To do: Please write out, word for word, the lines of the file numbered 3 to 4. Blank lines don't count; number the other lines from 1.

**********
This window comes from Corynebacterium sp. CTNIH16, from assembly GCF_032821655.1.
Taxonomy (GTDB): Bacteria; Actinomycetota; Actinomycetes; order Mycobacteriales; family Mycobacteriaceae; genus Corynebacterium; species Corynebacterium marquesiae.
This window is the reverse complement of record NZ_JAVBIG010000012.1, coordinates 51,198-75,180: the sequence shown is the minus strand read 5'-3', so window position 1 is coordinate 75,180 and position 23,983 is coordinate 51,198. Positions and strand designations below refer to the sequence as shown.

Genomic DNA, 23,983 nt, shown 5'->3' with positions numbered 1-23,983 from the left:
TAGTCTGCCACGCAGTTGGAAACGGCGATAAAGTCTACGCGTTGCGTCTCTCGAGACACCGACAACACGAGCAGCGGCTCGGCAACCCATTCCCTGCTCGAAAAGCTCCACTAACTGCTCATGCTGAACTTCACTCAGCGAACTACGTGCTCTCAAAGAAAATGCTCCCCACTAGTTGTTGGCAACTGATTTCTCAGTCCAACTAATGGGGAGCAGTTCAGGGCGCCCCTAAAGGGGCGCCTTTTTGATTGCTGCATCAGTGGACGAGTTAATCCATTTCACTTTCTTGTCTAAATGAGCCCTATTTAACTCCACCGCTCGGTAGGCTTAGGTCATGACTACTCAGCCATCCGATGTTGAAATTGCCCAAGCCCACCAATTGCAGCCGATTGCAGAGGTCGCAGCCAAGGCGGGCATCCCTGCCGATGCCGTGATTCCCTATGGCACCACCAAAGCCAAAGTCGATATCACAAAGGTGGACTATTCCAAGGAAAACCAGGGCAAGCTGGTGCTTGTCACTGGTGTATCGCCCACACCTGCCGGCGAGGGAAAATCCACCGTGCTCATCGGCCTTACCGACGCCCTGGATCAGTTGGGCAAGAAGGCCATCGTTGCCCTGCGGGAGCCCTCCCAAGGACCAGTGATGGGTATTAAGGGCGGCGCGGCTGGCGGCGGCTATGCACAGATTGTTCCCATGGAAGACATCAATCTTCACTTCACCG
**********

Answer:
This window is the reverse complement of record NZ_JAVBIG010000012.1, coordinates 51,198-75,180: the sequence shown is the minus strand read 5'-3', so window position 1 is coordinate 75,180 and position 23,983 is coordinate 51,198. Positions and strand designations below refer to the sequence as shown.

Genomic DNA, 23,983 nt, shown 5'->3' with positions numbered 1-23,983 from the left: